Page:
A 51‐year‐old man with a new diagnosis of HIV/AIDS complicated by cryptococcemia and toxopSasma brain abscess, with a CD4 count of 17 cells/μL, presented to our hospital 2 months after his initial diagnosis with a chief complaint of dyspnea and palpitations. He was on his fifth week of antiretroviral therapy and now had a CD4 count of 367 cells/μL. His vital signs were notable for tachycardia and fever, with normal oxygen saturation. A V/Q scan, EKG, and echocardiogram did not reveal a cause of his symptoms. Over the course of the admission, he developed large‐volume diarrhea, pancreatitis, acute renal failure, and coagulopathy. An extensive negative infectious workup was pursued: this included negative assays for PCP and CMV, blood, urine, and stool cultures, as well as duodenal and colonic tissue cultures obtained during panendoscopy. The patient continued to have a positive cryptococcal antigen on serology, and his cryptococcal coverage was changed from fluconazole to liposomal amphotericin B. In the absence of other infectious etiologies, it was believed that his constellation of symptoms and laboratory abnormalities were a result of immune reconstitution inflammatory syndrome, and he was started on prednisone with marked symptom improvement. His symptoms completely resolved over the next 6 days, and his antiretroviral regimen was restarted.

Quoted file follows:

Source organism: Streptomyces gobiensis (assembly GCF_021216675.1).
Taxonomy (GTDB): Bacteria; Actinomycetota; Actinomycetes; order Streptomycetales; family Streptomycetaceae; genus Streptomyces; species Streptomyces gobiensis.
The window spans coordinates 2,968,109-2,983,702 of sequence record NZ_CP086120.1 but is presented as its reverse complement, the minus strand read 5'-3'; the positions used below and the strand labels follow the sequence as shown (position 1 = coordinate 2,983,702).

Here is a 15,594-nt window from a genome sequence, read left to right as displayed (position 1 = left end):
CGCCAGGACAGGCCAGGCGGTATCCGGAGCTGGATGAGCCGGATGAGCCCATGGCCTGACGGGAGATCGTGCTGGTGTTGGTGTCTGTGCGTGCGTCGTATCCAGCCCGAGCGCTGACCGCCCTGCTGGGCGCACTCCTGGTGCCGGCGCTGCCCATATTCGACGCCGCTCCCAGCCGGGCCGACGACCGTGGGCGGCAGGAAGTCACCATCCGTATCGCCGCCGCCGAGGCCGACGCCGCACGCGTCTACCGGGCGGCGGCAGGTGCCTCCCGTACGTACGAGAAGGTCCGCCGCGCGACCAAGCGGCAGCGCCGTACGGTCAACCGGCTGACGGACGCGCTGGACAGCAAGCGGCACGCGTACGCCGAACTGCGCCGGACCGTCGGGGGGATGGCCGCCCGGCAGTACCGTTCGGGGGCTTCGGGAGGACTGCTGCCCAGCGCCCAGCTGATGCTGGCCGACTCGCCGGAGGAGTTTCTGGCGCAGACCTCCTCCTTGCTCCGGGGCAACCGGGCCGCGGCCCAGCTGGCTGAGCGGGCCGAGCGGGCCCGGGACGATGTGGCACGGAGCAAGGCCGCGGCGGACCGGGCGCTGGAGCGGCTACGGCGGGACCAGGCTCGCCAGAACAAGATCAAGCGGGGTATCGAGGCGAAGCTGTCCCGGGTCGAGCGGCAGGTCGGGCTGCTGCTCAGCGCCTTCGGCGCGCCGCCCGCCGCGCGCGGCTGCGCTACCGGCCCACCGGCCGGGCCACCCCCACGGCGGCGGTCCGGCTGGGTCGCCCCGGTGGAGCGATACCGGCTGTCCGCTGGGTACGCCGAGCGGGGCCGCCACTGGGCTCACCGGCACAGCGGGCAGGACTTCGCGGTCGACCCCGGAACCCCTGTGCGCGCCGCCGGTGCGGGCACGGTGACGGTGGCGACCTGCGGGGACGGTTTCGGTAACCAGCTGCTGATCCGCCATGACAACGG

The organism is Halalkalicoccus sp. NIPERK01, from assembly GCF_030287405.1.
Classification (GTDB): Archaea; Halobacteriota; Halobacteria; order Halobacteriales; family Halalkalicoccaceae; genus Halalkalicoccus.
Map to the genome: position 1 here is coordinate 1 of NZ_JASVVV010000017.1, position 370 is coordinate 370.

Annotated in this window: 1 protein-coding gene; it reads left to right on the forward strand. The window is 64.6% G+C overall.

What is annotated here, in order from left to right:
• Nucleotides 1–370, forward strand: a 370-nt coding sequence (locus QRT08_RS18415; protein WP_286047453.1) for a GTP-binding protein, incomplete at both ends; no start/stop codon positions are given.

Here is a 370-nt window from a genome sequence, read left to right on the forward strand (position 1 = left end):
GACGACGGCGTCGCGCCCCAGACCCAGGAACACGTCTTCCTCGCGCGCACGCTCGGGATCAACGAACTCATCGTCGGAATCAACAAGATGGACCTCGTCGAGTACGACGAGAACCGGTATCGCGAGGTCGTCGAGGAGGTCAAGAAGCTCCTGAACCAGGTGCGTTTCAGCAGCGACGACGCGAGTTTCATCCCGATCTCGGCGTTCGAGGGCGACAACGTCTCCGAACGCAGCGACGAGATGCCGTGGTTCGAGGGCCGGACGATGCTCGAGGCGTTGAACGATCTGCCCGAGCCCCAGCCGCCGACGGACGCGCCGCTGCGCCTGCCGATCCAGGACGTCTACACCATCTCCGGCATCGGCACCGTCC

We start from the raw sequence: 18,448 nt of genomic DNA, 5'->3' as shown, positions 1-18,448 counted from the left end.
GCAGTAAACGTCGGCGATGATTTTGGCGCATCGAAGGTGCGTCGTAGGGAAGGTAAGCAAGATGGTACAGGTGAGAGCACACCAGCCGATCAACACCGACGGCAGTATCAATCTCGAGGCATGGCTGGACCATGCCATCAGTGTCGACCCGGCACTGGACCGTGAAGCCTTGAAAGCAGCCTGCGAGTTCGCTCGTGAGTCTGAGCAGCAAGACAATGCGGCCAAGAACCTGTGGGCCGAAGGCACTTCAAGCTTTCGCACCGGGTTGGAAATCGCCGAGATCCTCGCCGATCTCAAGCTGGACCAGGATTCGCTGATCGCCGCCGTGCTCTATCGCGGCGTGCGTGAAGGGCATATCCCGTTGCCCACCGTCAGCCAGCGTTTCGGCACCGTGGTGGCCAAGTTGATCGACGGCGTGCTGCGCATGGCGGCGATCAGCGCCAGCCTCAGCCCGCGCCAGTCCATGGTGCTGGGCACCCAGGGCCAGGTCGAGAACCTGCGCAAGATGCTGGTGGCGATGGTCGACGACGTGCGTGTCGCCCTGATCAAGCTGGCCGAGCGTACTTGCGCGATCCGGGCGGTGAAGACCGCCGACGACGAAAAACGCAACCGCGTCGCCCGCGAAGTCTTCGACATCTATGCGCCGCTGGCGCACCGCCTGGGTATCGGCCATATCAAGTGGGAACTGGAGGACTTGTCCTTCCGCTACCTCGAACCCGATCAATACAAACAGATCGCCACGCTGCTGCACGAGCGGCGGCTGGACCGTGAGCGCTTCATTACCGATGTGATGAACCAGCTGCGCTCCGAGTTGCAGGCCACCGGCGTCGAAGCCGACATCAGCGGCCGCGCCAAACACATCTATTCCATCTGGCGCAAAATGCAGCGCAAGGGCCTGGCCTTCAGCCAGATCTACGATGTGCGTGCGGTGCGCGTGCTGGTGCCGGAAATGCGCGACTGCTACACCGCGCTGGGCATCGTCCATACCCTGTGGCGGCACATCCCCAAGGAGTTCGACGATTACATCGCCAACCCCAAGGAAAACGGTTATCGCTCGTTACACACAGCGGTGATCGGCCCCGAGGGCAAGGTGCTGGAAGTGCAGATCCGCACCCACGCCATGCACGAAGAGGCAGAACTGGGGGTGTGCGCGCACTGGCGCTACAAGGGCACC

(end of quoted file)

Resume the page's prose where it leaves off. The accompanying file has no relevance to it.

Immune reconstitution inflammatory syndrome (IRIS) is a paradoxical clinical deterioration that is a result of the restoration of the immune system and the body's ability to mount an immune response. This disorder has been described in patients who experience rapid recovery of their immune function, such as after initiating antiretroviral therapy or stopping chemotherapy. IRIS is thought to be a response to an offending infective, tumor, or host antigen and can occur in the weeks to months following the initiation of antiretroviral therapy. Severe cases of IRIS can be fatal and must be distinguished from alternative diagnoses including new or concurrent opportunistic infections and drug toxicities. Patients with CD4 counts less than 50 cells/μL who experience a sharp drop in their HIV viral levels are particularly at risk for the development of IRIS, as was the case with our patient. Because the antigenic trigger of IRIS can be infective, IRIS is sometimes associated with a new or incompletely treated opportunistic infection. Management of IRIS includes the treatment of any existing or newly diagnosed opportunistic infection, symptomatic and supportive care, and conservative use of anti‐inflammatory medications. In severe cases, a short course of corticosteroids and cessation of antiretroviral therapy can be beneficial.
Hospitalists should be aware of the pathogenesis and management of IRIS. The temporal association of IRIS with recent initiation of antiretroviral therapy and precipitous rise in CD4 count are risk factors for the development of IRIS.
G. Farris, BIDMC, none; A. Carbo, BIDMC, none.
To cite this abstract:Farris G, Carbo A. The Eye of the Storm: A Severe Case of Immune Reconstitution Inflammatory Syndrome (IRIS). Abstract published at Hospital Medicine 2009, May 14-17, Chicago, Ill. Abstract 154. Journal of Hospital Medicine. 2009; 4 (suppl 1). https://www.shmabstracts.com/abstract/the-eye-of-the-storm-a-severe-case-of-immune-reconstitution-inflammatory-syndrome-iris/. Accessed July 16, 2019.